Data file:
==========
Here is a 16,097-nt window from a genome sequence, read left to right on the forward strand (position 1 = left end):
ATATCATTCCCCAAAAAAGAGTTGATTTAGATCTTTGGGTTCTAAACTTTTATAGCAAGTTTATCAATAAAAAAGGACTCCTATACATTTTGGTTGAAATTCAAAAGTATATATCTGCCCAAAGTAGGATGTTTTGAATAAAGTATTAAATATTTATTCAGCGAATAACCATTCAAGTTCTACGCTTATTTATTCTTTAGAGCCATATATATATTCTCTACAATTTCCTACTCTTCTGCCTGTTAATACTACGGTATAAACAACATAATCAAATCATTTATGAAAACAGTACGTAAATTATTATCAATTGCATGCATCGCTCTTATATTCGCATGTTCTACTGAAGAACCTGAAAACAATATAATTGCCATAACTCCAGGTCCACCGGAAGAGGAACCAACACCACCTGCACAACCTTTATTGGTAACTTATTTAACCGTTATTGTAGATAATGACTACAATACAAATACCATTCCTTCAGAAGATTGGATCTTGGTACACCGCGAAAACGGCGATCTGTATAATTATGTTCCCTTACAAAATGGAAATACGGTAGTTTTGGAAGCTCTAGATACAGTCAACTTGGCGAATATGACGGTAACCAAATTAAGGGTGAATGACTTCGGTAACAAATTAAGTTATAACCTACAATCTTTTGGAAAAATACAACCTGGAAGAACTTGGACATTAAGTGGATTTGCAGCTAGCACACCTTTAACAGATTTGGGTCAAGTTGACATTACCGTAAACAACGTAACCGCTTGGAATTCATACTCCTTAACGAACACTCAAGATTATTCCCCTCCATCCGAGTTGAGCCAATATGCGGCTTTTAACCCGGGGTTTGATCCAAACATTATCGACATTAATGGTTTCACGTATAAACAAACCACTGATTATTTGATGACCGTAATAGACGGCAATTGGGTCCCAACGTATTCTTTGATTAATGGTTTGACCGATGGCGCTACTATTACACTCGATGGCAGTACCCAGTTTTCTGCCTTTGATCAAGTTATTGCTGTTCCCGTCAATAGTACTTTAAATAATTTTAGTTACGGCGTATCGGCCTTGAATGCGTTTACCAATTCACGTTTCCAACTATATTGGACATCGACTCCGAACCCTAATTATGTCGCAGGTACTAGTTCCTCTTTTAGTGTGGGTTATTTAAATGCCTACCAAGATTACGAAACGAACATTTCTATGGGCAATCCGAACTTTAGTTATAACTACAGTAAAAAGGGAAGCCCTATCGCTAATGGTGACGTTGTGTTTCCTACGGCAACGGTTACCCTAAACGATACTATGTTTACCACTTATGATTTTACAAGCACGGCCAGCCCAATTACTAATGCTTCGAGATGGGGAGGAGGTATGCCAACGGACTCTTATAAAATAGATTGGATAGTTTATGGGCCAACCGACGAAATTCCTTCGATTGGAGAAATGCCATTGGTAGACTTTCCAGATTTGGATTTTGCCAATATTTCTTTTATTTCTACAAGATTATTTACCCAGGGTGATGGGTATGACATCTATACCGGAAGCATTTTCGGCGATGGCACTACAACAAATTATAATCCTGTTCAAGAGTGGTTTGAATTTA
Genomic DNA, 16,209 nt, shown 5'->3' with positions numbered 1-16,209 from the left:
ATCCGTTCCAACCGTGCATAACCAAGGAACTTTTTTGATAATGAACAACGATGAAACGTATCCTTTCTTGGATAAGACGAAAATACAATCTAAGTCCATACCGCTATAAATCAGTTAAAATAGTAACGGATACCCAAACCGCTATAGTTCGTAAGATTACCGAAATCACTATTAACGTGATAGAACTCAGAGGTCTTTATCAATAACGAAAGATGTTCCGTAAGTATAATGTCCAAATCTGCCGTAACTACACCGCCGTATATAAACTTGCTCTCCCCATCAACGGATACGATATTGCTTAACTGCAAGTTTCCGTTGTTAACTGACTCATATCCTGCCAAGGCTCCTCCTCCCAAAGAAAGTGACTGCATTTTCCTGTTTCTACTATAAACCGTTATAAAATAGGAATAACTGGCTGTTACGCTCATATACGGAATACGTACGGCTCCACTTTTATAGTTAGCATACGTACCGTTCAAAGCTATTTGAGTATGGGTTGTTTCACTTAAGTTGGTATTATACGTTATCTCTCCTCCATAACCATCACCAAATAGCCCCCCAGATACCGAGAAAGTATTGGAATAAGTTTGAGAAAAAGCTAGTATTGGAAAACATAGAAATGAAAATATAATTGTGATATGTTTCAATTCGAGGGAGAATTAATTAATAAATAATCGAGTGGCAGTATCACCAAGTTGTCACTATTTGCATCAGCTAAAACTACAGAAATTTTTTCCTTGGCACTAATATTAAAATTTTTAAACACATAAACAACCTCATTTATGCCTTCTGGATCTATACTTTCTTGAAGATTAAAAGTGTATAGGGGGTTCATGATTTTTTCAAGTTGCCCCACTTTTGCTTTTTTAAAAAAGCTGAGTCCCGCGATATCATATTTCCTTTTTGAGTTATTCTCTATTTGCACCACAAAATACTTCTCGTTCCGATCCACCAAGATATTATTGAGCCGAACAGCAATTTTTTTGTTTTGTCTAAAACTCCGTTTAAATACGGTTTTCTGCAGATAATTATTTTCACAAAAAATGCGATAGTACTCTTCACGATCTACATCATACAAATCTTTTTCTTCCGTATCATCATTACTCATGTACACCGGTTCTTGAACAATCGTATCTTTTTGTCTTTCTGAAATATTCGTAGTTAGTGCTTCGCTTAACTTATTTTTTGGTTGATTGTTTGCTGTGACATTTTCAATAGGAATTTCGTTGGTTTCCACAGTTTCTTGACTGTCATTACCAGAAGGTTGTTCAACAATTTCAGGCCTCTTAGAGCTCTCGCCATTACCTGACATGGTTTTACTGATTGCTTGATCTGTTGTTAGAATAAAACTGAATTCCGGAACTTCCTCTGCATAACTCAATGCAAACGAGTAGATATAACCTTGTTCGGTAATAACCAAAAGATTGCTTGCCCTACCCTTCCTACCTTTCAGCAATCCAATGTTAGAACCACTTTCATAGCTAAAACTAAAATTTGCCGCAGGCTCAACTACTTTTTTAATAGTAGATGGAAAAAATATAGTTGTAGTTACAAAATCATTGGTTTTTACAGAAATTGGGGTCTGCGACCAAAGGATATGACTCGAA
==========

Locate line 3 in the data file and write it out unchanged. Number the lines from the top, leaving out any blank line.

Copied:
Genomic DNA, 16,209 nt, shown 5'->3' with positions numbered 1-16,209 from the left: